A while back, Rocky Oliver floated the idea of resurrecting the Nifty Fifty, a group of fifty minimal sample applications that IBM threw into the box with every purchase of Notes 3.somethingorother. They didn't do much, and were never really intended to do much. They were fifty sets of ideas, fifty starting points for developers to build upon.
Lately, the idea has been getting a lot of play, thanks mainly to John Head. John suggested that, with Microsoft entering the fray and including application templates with the various incarnations of Sharepoint, the community should step up and contribute a set of "real" applications to run on Notes and Domino. The community consensus seems to be that the idea would not fly unless the apps were distributed and supported by IBM.
I guess it's time to throw my coupla cents in.
Should there be a set of application templates available that go beyond Discussion, Document Library and TeamRoom? You betcha. Does the set need IBM distribution and support? Again, you betcha. Do these applications need to be everything an organisation could lust after out of the box? Not on your nelly, nor on mine, neither. Not no-how.
What Domino needs is fifty (give or take) Really Good Ideas™ rolled into a neat little package. The applications need to be useful and usable, but each should really only try to do One Thing Right™. They should do that clearly and with voluminous documentation even for the most obvious bits. And while an application would need to include all of the ancillary bits that make its particular Really Good Idea™ work, it should absolutely cry out for extension and customisation.
Let's take the Prototype library's $ function as a basic example. The name is impenetrable (and forget about documentation — Prototype was not intended for human developers to interact with, so it's enough that Rails understands what's going on), but by the simple act of replacing document.getElementById("someID") with $("someId"), you save twenty-two characters with every call, recouping the cost of the function in only two calls. Twenty-two characters might not sound like much, but one might make a call like that a hundred times or more in a complex script, and that's more than 2KB saved right there. Short variable names come with similar savings, as do snippet "constants" fed into the constructor of a function or an object.
When it means the difference between 2KB and 10KB, even over a bad POTS connection it's not worth sweating. But when the same ratio takes you from 30KB to 150KB, you start running into usability issues over dialup and on slow, crowded networks. Sure, the file is cached, but that's on a per-database basis (and what if the user is using several applications of the same or similar design?) and only after that first slow download. The fact that the application is better-stronger-faster after it loads means very little if the initial hit feels like one is installing Office. Users will not put up with slow, and it will be Domino's fault no matter who actually wrote the code. Chuck one application, and maybe even the platform it runs on. That means that if clarity and extensibility are among the chief aims of the project, as I believe they should be, then we have to aim lower than Google Maps or BaseCamp with our web examples.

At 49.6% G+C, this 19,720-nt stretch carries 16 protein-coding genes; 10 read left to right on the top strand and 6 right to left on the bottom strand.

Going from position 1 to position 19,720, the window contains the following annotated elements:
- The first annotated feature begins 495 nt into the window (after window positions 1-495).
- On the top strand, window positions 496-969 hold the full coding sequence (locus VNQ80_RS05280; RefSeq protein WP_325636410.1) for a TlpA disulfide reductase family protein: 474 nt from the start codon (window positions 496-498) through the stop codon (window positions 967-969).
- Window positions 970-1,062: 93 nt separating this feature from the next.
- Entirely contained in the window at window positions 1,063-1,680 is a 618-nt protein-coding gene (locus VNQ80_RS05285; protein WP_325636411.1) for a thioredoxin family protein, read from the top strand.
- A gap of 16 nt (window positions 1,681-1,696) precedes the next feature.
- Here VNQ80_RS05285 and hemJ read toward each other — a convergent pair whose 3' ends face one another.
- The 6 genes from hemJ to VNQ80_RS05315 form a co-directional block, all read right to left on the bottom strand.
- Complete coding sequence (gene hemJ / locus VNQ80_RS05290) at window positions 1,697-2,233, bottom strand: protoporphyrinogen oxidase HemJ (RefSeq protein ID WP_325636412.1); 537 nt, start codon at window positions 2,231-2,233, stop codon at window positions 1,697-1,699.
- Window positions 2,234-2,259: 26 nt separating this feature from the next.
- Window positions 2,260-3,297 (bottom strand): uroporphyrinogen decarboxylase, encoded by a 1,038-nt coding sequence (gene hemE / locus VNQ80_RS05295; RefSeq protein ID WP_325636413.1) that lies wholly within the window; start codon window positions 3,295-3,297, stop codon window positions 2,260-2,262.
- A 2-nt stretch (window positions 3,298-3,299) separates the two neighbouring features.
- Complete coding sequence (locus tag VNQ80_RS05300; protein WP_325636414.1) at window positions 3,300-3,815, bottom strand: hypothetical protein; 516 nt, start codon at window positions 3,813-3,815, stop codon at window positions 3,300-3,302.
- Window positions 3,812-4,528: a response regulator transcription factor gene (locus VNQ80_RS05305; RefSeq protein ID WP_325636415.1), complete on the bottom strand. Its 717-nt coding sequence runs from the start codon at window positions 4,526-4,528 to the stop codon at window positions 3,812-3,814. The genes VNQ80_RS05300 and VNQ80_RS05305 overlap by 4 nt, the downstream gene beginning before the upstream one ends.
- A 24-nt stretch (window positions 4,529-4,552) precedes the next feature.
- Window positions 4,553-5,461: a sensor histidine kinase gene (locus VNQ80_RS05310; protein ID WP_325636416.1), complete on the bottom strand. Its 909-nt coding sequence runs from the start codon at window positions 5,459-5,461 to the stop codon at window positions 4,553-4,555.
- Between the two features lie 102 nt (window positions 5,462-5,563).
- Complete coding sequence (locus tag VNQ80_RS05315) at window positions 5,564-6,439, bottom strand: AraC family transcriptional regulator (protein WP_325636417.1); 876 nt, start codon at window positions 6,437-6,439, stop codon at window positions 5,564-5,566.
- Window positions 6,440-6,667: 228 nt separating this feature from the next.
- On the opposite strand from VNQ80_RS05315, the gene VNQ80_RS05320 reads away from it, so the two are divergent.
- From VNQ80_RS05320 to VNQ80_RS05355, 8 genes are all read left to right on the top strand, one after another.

I agree that the templates in the set need to be as simple and clear as they can be. We are, after all, trying to sell the possibilities of the platform, and if a developer can't figure out what's going on, she's going to have a hell of a time trying to build her own custom applications. And they should be no simpler than necessary. Each application needs to do something that will be useful to someone, if for no other reason than to encourage the "Notes guy" to open the thing up in Designer to take a look under the hood. There almost needs to be a hole in every application, though; something that is obviously missing, but not so obvious that the template will be discounted as useless right away. NiftyNext™ should be at least as much about teaching as it is about value added to the platform. Let the all-singing, all-dancing, impenetrably complex applications remain as they are now — commercial ventures and the province of internal corporate developers.
After all, if everything comes in the box, we're all out of work.